In this, doctors use standard IVF procedures to collect eggs from the mother. They take the nucleus from one of the eggs and drop it into a healthy donor egg that has had its own nucleus removed. The reconstituted egg contains all the normal genes from the mother, but her faulty mitochondria are replaced by those from the healthy donor. The egg is then fertilised with the father’s sperm. The resulting embryo has the usual 23 pairs of chromosomes that hold the mother and father’s DNA, but the 37 mitochondrial genes, about 0.2% of the total, come from a third person, the donor.
So no fertilized egg is destroyed.
Problem! Enter those ‘Catholic ethicists’ talking about a “rupture” between mother and child as grounds for objecting to all types of mitochondrial transfer. Their evidence for this ‘rupture’ is what exactly?
Let’s not forget that this is a church that, when it’s not opining on the scientific basis for exorcism, is also a church that claims to be a scientific authority on climate change.
It is also a church that likes to proclaim its compassion.
Mitochondrial diseases tend to strike in childhood and get steadily worse. They often prove fatal before adulthood. The parts of the body that need most energy are worst affected: the brain, muscles, heart and liver. Conditions include Leigh’s disease, progressive infantile poliodystrophy and Barth syndrome. Faulty mitochondria have also been linked to more common medical problems, including Parkinson’s, deafness, failing eyesight, epilepsy and diabetes…There are no cures for mitochondrial disorders.
The New York Times:
When Dr. Zhang [the doctor who led the team that carried out the procedure] told the Jordanian couple about the technique, they hesitated. They already had a child who was terribly ill with Leigh syndrome, a mitochondrial disease, but there was a chance they could have a normal baby on their own — a quarter of the woman’s mitochondria were mutated, but mitochondria are distributed at random in eggs. If an egg with mostly good mitochondria happened to be fertilized, the baby would be fine. They decided to take their chances.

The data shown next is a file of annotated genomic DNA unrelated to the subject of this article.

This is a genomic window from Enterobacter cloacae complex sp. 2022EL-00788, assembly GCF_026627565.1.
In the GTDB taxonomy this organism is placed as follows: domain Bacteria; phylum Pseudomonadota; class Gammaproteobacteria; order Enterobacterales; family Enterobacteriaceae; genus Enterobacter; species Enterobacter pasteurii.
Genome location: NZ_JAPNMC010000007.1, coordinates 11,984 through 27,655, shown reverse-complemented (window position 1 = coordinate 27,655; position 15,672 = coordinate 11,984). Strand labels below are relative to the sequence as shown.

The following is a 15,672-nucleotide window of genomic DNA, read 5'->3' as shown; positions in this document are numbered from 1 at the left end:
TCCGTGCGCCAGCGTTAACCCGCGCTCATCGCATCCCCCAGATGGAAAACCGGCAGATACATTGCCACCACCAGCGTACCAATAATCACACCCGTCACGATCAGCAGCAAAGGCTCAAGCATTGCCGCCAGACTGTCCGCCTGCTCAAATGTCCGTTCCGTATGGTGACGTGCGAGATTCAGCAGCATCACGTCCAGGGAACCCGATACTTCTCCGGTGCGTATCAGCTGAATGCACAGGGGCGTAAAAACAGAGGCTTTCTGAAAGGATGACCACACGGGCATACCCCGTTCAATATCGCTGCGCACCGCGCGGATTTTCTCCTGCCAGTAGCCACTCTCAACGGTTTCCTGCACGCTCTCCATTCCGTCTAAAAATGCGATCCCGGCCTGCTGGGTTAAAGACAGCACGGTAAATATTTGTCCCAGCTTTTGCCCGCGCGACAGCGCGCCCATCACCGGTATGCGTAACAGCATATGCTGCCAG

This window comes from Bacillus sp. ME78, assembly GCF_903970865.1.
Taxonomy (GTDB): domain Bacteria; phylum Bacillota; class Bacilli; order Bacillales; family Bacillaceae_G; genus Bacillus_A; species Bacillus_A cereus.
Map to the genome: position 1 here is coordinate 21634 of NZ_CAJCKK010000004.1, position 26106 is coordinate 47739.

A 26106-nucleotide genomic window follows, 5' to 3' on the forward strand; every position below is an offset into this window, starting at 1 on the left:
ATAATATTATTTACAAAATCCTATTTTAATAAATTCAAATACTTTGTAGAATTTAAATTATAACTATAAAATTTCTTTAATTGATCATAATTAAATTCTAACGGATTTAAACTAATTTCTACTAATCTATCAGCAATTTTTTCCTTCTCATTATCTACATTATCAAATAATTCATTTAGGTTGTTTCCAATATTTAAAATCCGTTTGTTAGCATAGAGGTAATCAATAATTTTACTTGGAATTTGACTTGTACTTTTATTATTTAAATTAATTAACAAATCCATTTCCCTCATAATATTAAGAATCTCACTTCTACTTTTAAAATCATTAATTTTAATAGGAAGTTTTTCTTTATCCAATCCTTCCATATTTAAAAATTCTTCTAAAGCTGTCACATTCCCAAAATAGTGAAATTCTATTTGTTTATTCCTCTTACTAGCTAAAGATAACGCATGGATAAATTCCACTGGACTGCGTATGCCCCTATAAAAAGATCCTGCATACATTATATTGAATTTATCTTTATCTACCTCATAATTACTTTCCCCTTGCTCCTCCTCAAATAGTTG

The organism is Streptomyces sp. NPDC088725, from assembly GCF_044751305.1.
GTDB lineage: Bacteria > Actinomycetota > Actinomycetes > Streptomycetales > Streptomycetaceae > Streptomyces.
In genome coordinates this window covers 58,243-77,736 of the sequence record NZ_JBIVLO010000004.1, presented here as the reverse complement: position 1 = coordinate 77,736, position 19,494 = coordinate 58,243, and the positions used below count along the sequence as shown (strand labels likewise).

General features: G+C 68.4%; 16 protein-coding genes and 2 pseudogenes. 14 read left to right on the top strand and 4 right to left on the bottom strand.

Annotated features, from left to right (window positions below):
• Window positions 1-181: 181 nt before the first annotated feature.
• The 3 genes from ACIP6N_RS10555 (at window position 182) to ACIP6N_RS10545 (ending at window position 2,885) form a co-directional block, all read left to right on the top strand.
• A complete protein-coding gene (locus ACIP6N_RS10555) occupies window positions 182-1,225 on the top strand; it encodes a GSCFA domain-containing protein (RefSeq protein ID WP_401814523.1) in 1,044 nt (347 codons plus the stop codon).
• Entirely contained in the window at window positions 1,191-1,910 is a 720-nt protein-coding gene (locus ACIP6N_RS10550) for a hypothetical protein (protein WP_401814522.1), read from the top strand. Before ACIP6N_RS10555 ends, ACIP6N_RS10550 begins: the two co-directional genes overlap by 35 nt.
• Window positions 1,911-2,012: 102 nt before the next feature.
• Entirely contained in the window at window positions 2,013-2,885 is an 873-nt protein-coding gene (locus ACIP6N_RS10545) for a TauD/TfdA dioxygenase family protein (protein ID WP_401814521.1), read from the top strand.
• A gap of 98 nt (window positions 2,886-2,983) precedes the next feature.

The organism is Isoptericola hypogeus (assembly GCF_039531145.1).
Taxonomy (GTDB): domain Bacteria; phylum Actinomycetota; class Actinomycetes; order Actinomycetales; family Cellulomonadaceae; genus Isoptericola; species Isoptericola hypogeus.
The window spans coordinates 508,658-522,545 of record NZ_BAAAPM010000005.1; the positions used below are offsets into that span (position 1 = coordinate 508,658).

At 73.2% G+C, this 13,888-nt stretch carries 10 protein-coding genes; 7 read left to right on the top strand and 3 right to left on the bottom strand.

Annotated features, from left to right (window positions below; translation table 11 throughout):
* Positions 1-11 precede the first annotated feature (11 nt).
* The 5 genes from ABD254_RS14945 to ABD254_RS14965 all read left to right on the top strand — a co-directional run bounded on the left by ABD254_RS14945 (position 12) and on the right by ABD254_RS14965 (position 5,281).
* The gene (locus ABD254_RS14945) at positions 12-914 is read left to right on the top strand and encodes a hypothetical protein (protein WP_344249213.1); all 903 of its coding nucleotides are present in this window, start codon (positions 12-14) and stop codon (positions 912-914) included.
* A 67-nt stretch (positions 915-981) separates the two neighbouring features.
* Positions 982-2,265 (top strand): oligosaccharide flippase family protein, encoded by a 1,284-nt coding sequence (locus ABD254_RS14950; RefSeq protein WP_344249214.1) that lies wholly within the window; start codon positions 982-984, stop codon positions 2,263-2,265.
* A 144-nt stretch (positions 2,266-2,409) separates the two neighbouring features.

The couple returned to Jordan and had a baby. But the baby had the same mitochondrial disease, Leigh syndrome. It is a terrible disease, Dr. Zhang said. Babies progressively lose their ability to move and breathe. The baby had a tracheotomy and a feeding tube, he said, and the parents had to suction the baby’s lungs every hour.
The first baby died at age 6; the second baby at 8 months.
And so far as the church is concerned, that’s sad, doubtless, but not something that can be helped.
The New York Times:
The couple returned to Dr. Zhang, ready to try the mitochondrial transfer technique. New Hope Fertility Center has a clinic in Mexico, so he suggested doing the procedure there because it is effectively banned in the United States. More than a decade ago, the Food and Drug Administration ordered clinics to file an application to do such work. Later, Congress attached a rider to a bill making it impossible to fund such research.
By six months of pregnancy, the woman said she knew this baby was different. It kicked constantly — the others, affected even in the womb, had hardly moved. Now the boy is 5 months old and healthy, and has normal mitochondria. The birth was first reported on Tuesday by New Scientist magazine.
Reproductive scientists who have been frustrated by the ban were both gratified by Dr. Zhang’s success and angry that it took so long. Britain recently allowed research on mitochondrial transfers to proceed, but nothing has changed in the United States.